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wards taken up, a young man in a grey coat State the particular part of the street where and a black collar.

you saw the substance like a halfpenny strike Did you observe the stroke on the glass?- the window?- It was betwist the two palace I did not, but I saw whatever it was that was yards, thrown from the right-hand side, in the thrown very distinctly, and heard it go against narrow part. the glass. It seemed to me to have the ap- You attended the carriage from the one pearance of an halfpenny; and I saw it so palace yard to the other-did you hear any other distinct, that it appeared as if the force of the substance strike the window between the one throw was spent before it hit the glass, and, palace yard and the other ?-I did not; and by that means, that it could not break the for that reason, that if there was any thing glass, though I do not know that it did not. that went through the window, it must have

Did you ohserve if the glass was broke ? - been at the same time, for I did not hear any No, I did not

second stroke against the glass. Did Walford make any observation to you Do you recollect who the persons were that with regard to the stroke upon the glass? I thought it must have come from a window?do not recollect-but I really believe that I do not; but it was the conversation of the what I saw thrown was not what broke the different constables that were about the car. glass, because other persons that were near riage after his majesty alighted, and the opime heard something that went past with nion of several: I do not recollect who asgreat velocity against the glass, and that was seried the fact of its being thrown from a not the case with wliat I saw thrown against window. the glass; as I have said before, the force was Have you since seen the hole in his maspent.

jesty's carriage ?-I have seen one hole; Did Walford make any observations to you that was after the carriage got into the palace upon the velocity with which it was thrown? and that was made, I believe, by a tile or -I am not certain whether he did or not; but something of the kind, thrown at the carriage I think he did not think that what I saw as it was entering the palace gate in returning. thrown was what broke the glass.

Did the brick hit his majesty's carriage on Do you recollect that Walford at the time the same side as the substance hit it in Palace said any thing to you of what he thought yard? was it on the right hand side, or the broke the glass ?-I am not certain; I think left?-On the left, I believe. he thought it was something that was thrown Did you see the brick hit it ?-No; I did. with great velocity, but I am not certain. not.

Did he say what that something was ?-He You saw no other hole in his majesty's did not, but I am as perfectly satisfied as I carriage ?-No. can be, that there were two substances thrown You think something was flung out of a at the same time, for the reason I inentioned window of a house ;-do you know the house? before.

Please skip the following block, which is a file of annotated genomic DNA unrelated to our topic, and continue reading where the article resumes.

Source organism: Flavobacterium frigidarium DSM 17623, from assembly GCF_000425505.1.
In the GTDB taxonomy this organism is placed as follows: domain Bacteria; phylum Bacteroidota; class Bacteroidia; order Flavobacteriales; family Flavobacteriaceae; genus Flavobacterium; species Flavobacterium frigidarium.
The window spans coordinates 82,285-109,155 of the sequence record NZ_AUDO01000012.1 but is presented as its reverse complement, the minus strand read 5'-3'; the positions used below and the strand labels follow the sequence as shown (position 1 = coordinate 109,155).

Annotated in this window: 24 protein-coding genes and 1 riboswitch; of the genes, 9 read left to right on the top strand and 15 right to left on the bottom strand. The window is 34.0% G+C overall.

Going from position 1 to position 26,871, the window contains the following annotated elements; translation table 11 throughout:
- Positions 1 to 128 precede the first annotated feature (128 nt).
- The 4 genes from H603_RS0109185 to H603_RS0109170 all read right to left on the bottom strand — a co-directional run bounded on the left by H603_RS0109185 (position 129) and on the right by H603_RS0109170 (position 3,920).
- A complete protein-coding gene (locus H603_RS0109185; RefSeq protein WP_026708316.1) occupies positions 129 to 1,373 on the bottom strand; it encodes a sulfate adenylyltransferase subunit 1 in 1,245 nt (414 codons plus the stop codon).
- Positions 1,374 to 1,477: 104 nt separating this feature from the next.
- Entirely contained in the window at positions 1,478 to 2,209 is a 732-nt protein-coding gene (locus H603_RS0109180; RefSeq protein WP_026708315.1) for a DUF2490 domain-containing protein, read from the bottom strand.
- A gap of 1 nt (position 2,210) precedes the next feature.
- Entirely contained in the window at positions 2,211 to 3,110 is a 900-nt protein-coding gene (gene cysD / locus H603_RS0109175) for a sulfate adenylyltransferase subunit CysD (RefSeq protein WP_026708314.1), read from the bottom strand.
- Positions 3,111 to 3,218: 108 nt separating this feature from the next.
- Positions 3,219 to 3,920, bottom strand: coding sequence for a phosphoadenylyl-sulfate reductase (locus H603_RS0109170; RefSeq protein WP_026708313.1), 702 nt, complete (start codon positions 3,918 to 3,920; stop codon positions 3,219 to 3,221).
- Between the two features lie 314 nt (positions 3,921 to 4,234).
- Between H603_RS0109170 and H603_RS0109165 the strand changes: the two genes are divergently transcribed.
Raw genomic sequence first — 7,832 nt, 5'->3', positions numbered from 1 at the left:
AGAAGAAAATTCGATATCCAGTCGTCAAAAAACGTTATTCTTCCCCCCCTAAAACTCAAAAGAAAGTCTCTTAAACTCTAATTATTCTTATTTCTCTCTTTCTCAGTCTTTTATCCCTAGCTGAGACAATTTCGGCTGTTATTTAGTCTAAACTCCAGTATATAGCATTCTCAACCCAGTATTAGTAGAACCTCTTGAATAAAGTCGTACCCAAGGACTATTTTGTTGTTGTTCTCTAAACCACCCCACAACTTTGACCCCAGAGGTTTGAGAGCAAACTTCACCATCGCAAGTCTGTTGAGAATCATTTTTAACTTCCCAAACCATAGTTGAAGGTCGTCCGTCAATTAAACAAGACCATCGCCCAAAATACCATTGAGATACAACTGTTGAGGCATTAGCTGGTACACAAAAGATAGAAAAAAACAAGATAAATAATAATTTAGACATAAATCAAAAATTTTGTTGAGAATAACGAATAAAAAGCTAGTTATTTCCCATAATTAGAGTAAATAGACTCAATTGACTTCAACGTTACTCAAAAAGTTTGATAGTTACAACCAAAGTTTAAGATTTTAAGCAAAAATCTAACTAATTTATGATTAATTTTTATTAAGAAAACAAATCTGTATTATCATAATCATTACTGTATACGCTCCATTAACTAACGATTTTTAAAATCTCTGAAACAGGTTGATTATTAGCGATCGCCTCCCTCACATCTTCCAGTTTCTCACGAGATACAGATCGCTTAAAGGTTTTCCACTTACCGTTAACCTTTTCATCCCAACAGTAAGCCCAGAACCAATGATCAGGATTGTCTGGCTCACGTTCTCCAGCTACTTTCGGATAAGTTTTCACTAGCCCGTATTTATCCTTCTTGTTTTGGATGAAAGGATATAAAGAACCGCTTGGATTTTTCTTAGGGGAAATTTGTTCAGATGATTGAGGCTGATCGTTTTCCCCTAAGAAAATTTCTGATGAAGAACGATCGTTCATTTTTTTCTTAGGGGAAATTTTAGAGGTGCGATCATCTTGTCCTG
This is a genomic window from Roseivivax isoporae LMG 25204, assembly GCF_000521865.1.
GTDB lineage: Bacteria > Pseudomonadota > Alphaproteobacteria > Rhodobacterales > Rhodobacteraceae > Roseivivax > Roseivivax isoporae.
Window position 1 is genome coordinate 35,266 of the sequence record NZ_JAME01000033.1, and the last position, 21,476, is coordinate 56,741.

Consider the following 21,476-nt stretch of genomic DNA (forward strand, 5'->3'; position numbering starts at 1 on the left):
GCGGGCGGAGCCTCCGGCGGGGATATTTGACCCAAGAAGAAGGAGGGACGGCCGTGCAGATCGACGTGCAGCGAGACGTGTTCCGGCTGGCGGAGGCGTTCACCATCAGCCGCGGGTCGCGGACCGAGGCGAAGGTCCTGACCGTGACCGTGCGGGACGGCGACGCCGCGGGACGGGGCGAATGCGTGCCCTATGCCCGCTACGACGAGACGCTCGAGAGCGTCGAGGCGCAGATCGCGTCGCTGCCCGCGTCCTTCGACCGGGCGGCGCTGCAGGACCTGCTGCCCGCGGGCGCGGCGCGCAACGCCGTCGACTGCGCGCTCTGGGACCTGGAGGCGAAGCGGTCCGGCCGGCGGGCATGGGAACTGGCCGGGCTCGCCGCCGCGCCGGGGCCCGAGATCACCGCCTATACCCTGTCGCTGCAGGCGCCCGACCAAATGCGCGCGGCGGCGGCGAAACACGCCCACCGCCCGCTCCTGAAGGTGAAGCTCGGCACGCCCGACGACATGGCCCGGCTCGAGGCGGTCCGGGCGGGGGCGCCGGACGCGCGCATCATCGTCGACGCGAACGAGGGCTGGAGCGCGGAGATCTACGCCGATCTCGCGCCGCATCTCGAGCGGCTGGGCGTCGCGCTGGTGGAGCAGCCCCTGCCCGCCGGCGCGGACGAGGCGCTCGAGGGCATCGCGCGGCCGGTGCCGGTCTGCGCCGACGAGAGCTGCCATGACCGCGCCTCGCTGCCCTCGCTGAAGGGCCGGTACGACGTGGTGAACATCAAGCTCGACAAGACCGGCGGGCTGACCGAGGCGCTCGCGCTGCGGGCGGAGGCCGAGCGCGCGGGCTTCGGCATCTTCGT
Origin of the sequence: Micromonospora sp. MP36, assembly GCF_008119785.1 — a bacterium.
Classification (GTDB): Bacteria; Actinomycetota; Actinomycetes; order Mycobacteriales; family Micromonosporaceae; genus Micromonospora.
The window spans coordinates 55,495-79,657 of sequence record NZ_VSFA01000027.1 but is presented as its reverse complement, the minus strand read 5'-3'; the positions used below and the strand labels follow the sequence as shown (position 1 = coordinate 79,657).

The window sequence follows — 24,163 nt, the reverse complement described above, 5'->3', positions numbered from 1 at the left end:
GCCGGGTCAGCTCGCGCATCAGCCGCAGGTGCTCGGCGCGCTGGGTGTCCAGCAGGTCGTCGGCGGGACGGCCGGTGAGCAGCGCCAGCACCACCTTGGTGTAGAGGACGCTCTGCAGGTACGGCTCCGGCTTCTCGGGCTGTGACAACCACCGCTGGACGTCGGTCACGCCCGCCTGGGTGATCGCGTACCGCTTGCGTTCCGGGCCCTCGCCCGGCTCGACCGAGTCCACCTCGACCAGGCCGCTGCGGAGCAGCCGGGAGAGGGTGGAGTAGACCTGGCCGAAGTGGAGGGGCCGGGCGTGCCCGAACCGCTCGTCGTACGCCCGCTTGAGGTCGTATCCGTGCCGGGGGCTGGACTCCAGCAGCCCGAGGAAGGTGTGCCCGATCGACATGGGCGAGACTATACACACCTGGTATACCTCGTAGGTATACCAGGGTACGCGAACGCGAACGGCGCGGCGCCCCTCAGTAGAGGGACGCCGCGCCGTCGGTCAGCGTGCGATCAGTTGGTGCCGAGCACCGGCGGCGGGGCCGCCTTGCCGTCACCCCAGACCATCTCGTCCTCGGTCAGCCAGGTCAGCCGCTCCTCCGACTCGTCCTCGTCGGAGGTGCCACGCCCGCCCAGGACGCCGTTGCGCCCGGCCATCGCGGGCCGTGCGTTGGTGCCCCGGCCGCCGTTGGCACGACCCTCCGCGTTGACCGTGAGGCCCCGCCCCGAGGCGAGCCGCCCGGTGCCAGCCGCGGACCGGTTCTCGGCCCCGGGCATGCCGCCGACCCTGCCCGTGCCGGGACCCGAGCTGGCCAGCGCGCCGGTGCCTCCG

--Certainly I could not; nor within fifty You said, there were forty or fifty persons yards. went back from here?-do you mean to say Do you know the Ordnance office?--I do they were the same parties ?-Yes; and seve

not. ral of them seemeil to know each other, as if You mentioned “ Walford had taken notice they belonged to the same gang, if I may be of the activity of a man;" was that when the allowed such an expression. My reason for glass was broke, or before that time?-I beit is, that there were several standing together. Ilieve he mentioned that circumstance to me The young man taken up was resting his before the stone was thrown; about half way shoulder on one of his companions in a friendly between the Horse Guards and Palace-yard. manner. I asked him, at St. James's, “ if he Was the person whom Mr. Walford pointed knew the person whose shoulder he was rest- out to you in Palace-yard, as the person who ing on ?”. And he denied having any know- threw the stone, the person who was afterledge of the persons he was standing with. wards taken up ?-Yes.

When Walford talked of a substance thrown, And Mr. Walford said, “That was the man did you understand him to mean thrown with who threw the stone ?”—Yes; he said, he le the hand ? -Yes; but there were other per- lieved that was the man, and pointed him out sons present that differed from him in opinion, to Kennedy. and thought it was a shot from a window · Where did he point him out to the constable where there were no persons looking out. I Kennedy?-In Palace-yard, within about ten looked at the window myself. I gave credit yards of his majesty's carriage, after his mafor that opinion, because what I saw thrown, jesty alighted. though I heard' it hit the glass, could not Was that the same man that he pointed out break it, at least I thought it could not; nor to you in Parliament-street ?-I believe it was; I could not believe the window was broke, but he then pointed him out with several till I inquired of the servants about the others, but not him in particular. coach, and then that convinced me that it was something thrown from some window,